Another scandal, another blow for Uber. This time, it relates to Uber’s “massive” data breach and subsequent cover-up.
The breach involved two individuals outside the company “inappropriately accessing” user data stored on a third-party cloud-based service. In a statement posted online by Uber’s Chief Executive, Dara Khosrowshahi, Uber confirmed the data accessed included:
• The names and driver’s license numbers of around 600,000 drivers in the United States.
• Some personal information of 57 million Uber users around the world, including the drivers described above. This information included names, email addresses and mobile phone numbers.
Uber wrote they “took immediate steps to secure the data and shut down further unauthorized access by the individuals”. Securing the data involved a payment of $100,000.00 (approximately £75,000.00) to the hackers in exchange for them (allegedly) signing non-disclosure agreements.
The Information Commissioner’s Office (ICO), the UK’s data protection regulator, has expressed its “huge concerns around [Uber’s] data protection policies and ethics”, especially in concealing the breach. The ICO have confirmed they will be investigating the scale of the breach, and the extent to which it has affected people in the UK.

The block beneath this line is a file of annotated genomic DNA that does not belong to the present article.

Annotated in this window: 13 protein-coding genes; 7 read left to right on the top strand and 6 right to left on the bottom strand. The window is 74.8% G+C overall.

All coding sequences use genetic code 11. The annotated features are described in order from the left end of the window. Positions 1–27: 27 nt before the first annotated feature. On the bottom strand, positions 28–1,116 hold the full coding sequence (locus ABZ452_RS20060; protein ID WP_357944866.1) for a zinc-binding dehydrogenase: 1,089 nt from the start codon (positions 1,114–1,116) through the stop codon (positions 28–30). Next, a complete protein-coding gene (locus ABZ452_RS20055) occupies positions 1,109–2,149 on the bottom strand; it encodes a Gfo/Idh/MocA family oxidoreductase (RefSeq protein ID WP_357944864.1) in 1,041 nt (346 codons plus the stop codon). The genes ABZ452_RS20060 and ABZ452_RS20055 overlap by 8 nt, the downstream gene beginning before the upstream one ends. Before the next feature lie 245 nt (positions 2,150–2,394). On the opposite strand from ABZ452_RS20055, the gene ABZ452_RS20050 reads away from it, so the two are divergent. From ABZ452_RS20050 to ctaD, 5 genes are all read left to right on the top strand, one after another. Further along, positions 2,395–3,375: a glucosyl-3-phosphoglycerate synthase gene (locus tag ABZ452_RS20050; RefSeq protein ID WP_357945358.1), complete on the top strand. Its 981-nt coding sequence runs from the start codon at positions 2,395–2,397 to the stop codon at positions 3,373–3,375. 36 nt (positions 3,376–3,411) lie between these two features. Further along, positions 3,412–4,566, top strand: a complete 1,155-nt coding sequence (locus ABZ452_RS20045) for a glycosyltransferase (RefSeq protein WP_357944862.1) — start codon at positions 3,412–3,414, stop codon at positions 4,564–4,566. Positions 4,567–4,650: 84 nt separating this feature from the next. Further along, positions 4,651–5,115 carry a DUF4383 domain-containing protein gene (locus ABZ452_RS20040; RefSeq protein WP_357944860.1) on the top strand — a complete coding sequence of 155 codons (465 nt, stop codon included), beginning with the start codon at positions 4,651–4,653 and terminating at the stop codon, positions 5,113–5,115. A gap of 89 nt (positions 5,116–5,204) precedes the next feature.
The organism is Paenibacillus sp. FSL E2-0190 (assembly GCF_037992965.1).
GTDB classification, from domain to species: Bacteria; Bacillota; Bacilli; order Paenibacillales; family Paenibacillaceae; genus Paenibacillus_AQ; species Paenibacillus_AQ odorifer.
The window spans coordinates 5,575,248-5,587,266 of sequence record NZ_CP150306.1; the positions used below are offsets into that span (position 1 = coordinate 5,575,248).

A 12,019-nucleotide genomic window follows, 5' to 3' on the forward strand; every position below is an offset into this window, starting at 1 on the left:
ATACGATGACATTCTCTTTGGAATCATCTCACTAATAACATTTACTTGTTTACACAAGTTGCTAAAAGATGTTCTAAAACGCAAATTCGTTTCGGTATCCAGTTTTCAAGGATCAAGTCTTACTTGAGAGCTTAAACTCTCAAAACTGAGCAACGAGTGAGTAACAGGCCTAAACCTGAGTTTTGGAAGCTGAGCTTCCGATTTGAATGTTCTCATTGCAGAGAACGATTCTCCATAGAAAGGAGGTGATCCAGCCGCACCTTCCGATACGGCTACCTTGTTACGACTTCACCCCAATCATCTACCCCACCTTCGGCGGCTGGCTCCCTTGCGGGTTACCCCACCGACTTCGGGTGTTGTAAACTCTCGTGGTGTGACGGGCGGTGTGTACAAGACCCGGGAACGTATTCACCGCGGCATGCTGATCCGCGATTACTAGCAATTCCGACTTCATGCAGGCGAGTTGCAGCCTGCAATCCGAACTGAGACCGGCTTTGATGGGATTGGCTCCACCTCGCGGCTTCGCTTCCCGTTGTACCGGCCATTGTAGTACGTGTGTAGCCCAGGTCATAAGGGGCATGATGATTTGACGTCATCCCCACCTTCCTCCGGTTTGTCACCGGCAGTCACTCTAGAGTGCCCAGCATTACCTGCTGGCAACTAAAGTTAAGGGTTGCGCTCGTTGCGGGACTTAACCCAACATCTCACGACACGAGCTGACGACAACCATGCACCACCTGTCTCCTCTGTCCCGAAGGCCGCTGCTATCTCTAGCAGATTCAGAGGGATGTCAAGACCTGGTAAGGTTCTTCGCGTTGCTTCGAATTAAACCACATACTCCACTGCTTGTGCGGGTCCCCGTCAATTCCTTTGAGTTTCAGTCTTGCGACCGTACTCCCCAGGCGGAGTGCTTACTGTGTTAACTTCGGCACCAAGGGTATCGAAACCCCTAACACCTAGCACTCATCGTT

The latest breach follows a string of data breaches by Uber, including ‘a stunning violation of privacy’ (reported in June 2017) when former Uber executives, Eric Alexander and Emil Michael, allegedly illegally obtained the medical records of a woman raped by an Uber driver. Just a couple of months prior, in April 2017, it was reported that Uber used a secret software called “Hell” to track drivers from its rival, Lyft. The FBI is now leading an investigation with the Manhattan US attorney’s office into Uber’s use of the Hell program.
What is the current law in the UK in relation to Data Protection?
Currently the law is governed by the Data Protection Act 1998 (DPA) but this is due to change from May 2018. Jackson Boyd recently published an article setting out details of the upcoming Data Protection Bill (DPB), which is intended to give effect to the EU General Data Protection Regulation (GDPR) in the UK from May 2018. Here you can find an in-depth summary of the changes.
Compensation for data breaches
Section 13(2) of the DPA confirms an individual is entitled to compensation for damage and stress caused by a breach of the DPA. In March earlier this year an Edinburgh couple were awarded £8,634 after their neighbours installed CCTV cameras and audio equipment deliberately set to cover their property.
It seems possible the new DPB this will give rise to greater claims regarding breaches of data protection due to businesses trying to get up to speed with the various new and stricter measures required to ensure that they are complying with the new law.